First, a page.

It came up in the discussion of this previous post that the new Intel Mac mini is not exactly perfect as a personal video recording device (PVR). It lacks any “Just Works” PVR software, and doesn’t sport enough hard disk space to store much video.
Given the muted response to yesterday’s announcements, perhaps the most interesting news from the event is actually the new features in Front Row. Now it supports shared media from other Macs on the network via Bonjour, it doesn’t matter where your video, music and other files are. As long as they’re shared, the mini plugged into your TV can find them and display them.
Here’s my theory: that PVR software you’re missing? It’s Front Row. Or at least, that’s what Front Row is evolving towards.
The Mac mini as it stands is not suitable for use as a PVR replacement. But Front Row can evolve to become the software, and something else - either a version of the mini, or an entirely separate product - will emerge as the hardware. “Mac media”, perhaps? It would need acres of hard disk to seriously compete with existing PVR machines. But it doesn’t need to be a computer like the mini is; it needs the space and the graphics power. The mini (or any other computer) can do the processing.
It may be that the Mac mini as it stands is not supposed to be the PVR machine, it never has been. It’s just a stepping stone, something to which PVR functionality can be bootstrapped in future.
Look at the all-in-one smoothness of the iPod HiFi (even if you think it’s ugly). If Apple plans to make a TV box for the living room, it will surely be designed in the same way: with mass consumer appeal.
One thing that seems to have annoyed a lot of people is the decision to switch to integrated graphics: an Intel GMA950 chipset that shares the main memory. In other words, your default 512MB of RAM is reduced, because some of that RAM will be used up for graphics processing.
On the plus side, the new mini design has room for two RAM slots, and supports up to 2GB RAM. I suspect for most users, especially those who take up the option to max out the RAM when they buy, the integrated graphics won’t be a very noticeable issue. Remember that Apple is more interested in selling to the people who don’t already own a Mac than it is to people who do. There are many, many more of the former, and most of them don’t care what handles the graphics on their computer. They just want the shiny box that does cool stuff. If you’re the kind of person who does care about graphics processing, Apple thinks you should buy a different computer, one that comes higher up the product line.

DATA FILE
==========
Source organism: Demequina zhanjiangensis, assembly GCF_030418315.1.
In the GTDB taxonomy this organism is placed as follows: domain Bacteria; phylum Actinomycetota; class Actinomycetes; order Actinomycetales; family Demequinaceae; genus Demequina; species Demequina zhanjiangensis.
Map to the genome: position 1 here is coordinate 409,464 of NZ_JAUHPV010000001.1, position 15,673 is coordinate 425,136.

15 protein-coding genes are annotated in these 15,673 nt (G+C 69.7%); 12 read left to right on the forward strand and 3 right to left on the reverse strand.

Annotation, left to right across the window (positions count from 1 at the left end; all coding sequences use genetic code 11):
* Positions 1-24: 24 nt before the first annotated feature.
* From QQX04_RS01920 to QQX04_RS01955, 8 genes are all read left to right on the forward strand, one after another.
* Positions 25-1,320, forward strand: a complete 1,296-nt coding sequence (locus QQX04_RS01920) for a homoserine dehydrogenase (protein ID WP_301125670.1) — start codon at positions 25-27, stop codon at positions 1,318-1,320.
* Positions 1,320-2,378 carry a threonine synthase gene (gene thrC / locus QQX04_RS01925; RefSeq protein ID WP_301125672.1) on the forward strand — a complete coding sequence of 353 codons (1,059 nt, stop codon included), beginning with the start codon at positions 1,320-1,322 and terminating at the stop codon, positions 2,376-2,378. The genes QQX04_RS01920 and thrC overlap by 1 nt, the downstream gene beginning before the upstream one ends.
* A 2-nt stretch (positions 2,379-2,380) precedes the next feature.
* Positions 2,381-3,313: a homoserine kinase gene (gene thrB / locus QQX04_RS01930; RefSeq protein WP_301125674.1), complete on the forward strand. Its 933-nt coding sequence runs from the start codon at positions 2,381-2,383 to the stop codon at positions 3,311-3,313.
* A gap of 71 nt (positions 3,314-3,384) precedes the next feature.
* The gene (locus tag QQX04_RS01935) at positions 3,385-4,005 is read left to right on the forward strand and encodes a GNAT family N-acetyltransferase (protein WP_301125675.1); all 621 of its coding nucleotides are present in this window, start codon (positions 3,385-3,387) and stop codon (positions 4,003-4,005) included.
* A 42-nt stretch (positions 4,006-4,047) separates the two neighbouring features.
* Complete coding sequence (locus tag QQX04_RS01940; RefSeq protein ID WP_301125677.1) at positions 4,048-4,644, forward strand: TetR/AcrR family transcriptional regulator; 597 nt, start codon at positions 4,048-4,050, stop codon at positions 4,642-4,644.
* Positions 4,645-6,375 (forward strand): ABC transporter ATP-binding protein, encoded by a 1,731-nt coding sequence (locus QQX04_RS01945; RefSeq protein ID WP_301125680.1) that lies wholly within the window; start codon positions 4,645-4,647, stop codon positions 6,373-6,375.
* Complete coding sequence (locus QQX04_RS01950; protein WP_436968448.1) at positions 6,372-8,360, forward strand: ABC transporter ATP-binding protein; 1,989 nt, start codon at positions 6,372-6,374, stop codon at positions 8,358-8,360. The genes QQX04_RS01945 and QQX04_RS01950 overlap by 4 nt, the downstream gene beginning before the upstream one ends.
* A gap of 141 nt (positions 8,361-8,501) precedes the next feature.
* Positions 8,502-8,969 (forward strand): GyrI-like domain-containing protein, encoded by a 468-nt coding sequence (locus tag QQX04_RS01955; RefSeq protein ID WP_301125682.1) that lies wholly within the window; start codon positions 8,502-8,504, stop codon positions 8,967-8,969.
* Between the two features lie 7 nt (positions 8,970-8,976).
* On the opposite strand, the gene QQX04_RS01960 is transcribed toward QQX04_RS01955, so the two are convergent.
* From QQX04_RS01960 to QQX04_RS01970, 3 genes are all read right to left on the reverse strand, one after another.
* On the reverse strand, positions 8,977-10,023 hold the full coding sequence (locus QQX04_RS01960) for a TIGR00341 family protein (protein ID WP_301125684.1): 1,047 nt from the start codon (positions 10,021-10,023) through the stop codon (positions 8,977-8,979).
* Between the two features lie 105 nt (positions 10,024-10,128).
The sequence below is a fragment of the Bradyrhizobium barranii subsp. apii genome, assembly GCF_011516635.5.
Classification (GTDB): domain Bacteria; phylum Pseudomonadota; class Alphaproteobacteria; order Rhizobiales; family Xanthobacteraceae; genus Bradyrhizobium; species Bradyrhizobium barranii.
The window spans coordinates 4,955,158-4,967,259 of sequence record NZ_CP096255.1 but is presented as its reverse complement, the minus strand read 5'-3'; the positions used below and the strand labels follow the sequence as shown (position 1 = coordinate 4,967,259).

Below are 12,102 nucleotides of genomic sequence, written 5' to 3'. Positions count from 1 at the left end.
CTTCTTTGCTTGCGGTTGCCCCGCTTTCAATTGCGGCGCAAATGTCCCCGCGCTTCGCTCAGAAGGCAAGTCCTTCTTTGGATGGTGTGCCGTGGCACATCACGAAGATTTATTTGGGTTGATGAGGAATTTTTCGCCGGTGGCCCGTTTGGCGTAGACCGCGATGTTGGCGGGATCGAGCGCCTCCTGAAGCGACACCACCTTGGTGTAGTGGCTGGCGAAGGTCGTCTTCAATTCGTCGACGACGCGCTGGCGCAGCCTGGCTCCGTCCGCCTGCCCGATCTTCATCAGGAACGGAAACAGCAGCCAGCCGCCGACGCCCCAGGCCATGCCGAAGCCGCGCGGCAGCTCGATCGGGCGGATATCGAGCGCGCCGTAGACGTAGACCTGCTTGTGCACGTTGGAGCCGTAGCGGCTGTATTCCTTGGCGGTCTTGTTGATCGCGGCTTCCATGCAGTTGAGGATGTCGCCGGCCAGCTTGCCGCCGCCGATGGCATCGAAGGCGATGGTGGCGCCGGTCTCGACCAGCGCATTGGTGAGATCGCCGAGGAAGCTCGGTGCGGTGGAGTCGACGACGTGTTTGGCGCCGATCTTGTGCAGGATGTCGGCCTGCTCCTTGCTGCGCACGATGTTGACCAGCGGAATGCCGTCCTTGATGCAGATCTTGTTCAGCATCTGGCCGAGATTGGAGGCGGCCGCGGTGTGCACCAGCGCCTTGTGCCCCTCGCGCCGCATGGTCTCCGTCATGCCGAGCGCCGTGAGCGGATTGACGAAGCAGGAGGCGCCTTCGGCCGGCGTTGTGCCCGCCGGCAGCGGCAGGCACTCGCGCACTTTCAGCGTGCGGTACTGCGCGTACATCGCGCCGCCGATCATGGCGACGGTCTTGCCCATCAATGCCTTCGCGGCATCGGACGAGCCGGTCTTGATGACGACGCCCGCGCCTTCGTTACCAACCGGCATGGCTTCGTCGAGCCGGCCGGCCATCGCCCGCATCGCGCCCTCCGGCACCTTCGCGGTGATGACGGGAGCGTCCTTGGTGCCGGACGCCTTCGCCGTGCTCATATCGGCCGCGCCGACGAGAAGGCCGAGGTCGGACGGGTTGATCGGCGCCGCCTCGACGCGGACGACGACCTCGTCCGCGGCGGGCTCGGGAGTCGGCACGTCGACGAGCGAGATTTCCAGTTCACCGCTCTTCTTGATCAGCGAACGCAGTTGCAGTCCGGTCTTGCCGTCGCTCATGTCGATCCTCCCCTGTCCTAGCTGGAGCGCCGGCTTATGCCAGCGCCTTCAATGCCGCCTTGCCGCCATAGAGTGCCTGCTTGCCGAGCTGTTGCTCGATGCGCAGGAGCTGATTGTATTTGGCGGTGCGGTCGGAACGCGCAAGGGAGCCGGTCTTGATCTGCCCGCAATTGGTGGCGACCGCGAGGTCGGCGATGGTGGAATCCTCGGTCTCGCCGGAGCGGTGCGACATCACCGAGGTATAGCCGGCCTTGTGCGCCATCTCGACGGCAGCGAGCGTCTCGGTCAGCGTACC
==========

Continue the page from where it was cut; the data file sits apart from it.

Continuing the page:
Again, this is about making stuff that has mass consumer appeal. Apple is slowly morphing from a computer company into a consumer electronics & media company. While those of us who love its computers will continue to buy them, Apple wants to sell much more stuff to a lot more people, and the way to do that is by making very cool, low-cost machines that appeal to a wide range of people.
In other words, Apple’s cheaper products are dumbing down for the mass market; the integrated graphics in the new mini is an example of this. With that in mind, what should we expect from the Intel iBooks, or MacBooks, or whatever they will be called? A similar strategy, I suspect.
People who have complained about the $100 price hike have been accused of excessive whining, but I’m inclined to think they have a fair point. The previous entry price of $499 was not only great value, but it was psychologically a good choice. People’s eyes see “499″ and think in terms of 400s, not 500. What’s more, $500 (and here in the UK, about £300) is a typical price ‘boundary’ for electronics, a point below which people might open their wallets almost on impulse. Go above 500, and they stop to think a little more.
Personally, I’d say $599 still represents good value for the machine you’re getting, but it goes over that crucial $500 boundary it suddenly doesn’t seem as good a deal as it used to be.
Saying that, I have a feeling that when the time comes for me to buy an Intel Mac, it’s probably going to be a Mac mini.